West Virginia, Oklahoma, Kentucky, and Arizona have all been mired in a teacher pay debate. But amid the coordinated protests and teacher walkouts, one question is rarely asked: Who is really responsible for teacher pay?
In a new article, Goldwater Institute Director of Education Policy Matthew Simon explains that though fingers are pointed at state legislatures with calls for higher teacher salaries, the reality is that in many cases, locally elected school district governing boards are responsible for the size of paychecks. Arizona is a case in point:
“The debate over teacher pay reached new heights in Arizona when the Legislature passed a 2.12 percent teacher pay increase over two years on top of all of the other funding put into schools in 2017. This pay raise was outside the norm and is not how schools are funded in Arizona. It created cumbersome language to ensure that the dollars went to the intended recipient. Not only was this just bad policy because the state doesn’t fund teachers (it funds students), but also because it reinforced this idea that state lawmakers dictate what teachers’ salaries are.
“What is far too often left out of the conversation are locally elected school district governing boards. These independently elected governing boards wield considerable power in their positions by creating policies, crafting school district budgets and setting teacher pay.”
Take the Tempe and Alhambra school districts in Arizona as an example of how local decisions can have a huge impact on teachers’ paychecks. Simon’s analysis shows that while both districts serve a similar number of students in similar settings, Tempe received 25 percent more per pupil than AESD yet paid its teachers almost 30 percent less, on average. And in comparing Arizona’s Gilbert Unified School District with Paradise Valley Unified School District, Gilbert received 16.9 percent less per pupil than Paradise Valley, but it was able to pay its teachers 5.5 percent more. You can read more of his analysis here.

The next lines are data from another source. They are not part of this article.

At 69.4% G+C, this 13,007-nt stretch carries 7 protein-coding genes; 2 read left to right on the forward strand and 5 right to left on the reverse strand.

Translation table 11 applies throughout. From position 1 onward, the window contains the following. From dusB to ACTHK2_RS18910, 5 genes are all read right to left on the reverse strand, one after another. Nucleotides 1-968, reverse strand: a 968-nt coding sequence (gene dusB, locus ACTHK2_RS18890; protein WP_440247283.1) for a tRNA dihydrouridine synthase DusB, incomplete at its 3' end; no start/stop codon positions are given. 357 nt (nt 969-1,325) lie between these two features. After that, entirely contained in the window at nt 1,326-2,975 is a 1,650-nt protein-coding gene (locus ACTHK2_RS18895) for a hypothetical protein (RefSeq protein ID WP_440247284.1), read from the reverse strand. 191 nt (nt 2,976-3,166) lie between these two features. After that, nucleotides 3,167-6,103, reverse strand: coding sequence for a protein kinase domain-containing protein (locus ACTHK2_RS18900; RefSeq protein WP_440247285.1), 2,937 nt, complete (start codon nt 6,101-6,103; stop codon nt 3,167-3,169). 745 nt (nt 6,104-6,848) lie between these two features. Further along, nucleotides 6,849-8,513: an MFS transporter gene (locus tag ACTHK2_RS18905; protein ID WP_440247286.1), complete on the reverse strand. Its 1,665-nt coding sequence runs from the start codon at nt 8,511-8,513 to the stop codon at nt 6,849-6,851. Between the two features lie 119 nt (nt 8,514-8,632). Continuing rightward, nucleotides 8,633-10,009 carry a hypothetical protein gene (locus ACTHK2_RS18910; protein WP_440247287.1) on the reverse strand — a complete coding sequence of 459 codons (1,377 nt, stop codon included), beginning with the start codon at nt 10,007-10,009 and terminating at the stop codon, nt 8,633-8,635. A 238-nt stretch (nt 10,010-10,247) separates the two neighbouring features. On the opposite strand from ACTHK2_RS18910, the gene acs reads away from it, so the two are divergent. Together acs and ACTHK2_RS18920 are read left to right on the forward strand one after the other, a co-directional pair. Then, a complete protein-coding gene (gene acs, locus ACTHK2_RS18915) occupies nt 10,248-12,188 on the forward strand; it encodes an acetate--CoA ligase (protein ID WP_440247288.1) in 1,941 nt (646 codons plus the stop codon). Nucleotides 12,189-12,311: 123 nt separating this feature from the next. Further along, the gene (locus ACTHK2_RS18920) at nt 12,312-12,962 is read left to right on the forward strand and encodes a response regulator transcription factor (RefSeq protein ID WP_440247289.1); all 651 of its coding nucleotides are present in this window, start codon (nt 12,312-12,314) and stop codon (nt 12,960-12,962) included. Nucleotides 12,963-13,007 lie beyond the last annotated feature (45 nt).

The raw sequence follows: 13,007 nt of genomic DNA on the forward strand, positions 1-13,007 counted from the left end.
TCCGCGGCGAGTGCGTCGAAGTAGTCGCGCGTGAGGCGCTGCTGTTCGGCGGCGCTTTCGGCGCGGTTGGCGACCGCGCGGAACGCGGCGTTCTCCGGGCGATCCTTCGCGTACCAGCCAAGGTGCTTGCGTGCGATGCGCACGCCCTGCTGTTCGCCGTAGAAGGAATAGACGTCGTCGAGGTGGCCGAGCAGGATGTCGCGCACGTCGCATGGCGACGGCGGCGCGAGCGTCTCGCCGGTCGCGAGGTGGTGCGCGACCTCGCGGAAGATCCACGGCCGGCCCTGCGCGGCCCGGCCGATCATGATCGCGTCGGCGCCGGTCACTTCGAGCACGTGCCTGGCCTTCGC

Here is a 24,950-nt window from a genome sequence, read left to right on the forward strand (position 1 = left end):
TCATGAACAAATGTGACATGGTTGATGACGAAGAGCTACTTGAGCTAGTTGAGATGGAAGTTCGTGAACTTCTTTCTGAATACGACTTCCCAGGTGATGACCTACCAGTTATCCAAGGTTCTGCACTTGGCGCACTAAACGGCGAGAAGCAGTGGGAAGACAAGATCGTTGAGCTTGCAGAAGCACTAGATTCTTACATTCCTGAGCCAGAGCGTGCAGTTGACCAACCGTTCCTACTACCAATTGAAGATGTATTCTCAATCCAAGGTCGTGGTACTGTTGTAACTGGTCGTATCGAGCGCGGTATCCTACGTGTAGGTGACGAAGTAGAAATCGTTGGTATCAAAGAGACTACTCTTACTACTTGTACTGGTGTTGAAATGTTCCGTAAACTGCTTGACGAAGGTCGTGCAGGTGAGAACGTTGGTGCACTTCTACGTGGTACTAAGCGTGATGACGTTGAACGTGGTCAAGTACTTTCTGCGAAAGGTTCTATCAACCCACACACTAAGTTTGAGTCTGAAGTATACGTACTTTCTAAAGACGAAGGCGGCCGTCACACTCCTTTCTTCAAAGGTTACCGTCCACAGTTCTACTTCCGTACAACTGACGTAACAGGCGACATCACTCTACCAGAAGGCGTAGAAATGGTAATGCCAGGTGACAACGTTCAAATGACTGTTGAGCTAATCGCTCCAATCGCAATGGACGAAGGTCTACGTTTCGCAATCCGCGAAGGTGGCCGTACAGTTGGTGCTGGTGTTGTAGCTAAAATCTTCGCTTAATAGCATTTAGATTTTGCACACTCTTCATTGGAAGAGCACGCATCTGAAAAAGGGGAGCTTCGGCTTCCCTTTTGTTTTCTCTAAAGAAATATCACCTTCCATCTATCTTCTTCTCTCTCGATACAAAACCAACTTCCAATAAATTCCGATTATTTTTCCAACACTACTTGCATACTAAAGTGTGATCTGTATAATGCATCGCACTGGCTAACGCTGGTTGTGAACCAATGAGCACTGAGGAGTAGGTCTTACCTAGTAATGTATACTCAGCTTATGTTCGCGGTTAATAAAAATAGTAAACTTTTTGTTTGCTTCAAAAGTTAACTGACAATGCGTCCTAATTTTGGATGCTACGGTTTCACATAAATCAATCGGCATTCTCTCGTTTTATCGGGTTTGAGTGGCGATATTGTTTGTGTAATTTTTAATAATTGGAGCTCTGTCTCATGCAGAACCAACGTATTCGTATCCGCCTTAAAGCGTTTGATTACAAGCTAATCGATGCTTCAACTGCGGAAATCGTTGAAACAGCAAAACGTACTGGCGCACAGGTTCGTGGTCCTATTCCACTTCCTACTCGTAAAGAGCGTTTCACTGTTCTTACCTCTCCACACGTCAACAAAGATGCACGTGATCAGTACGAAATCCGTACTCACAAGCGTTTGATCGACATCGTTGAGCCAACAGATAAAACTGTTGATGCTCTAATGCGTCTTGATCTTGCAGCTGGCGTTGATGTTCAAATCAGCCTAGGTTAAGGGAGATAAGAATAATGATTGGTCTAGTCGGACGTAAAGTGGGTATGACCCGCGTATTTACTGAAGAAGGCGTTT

Notwithstanding those facts, teachers in Arizona have launched their demands at legislators in a well-coordinated campaign. Teachers in one school district shut down nine schools in a coordinated “sickout,” and more are purportedly planned to come. Simon says they should reconsider where to direct their protests.
“If Arizona teachers and the public have a gripe with elected officials, the elected officials they should be targeting with this anger need to be their locally elected school district governing boards. The comparisons make it clear: It’s about how those dollars are spent. When a school district governing board prioritizes teacher pay, teacher pay is higher.
“These teachers and the public should be attending their local school district governing board meetings, examining their budgets, and holding them accountable.”
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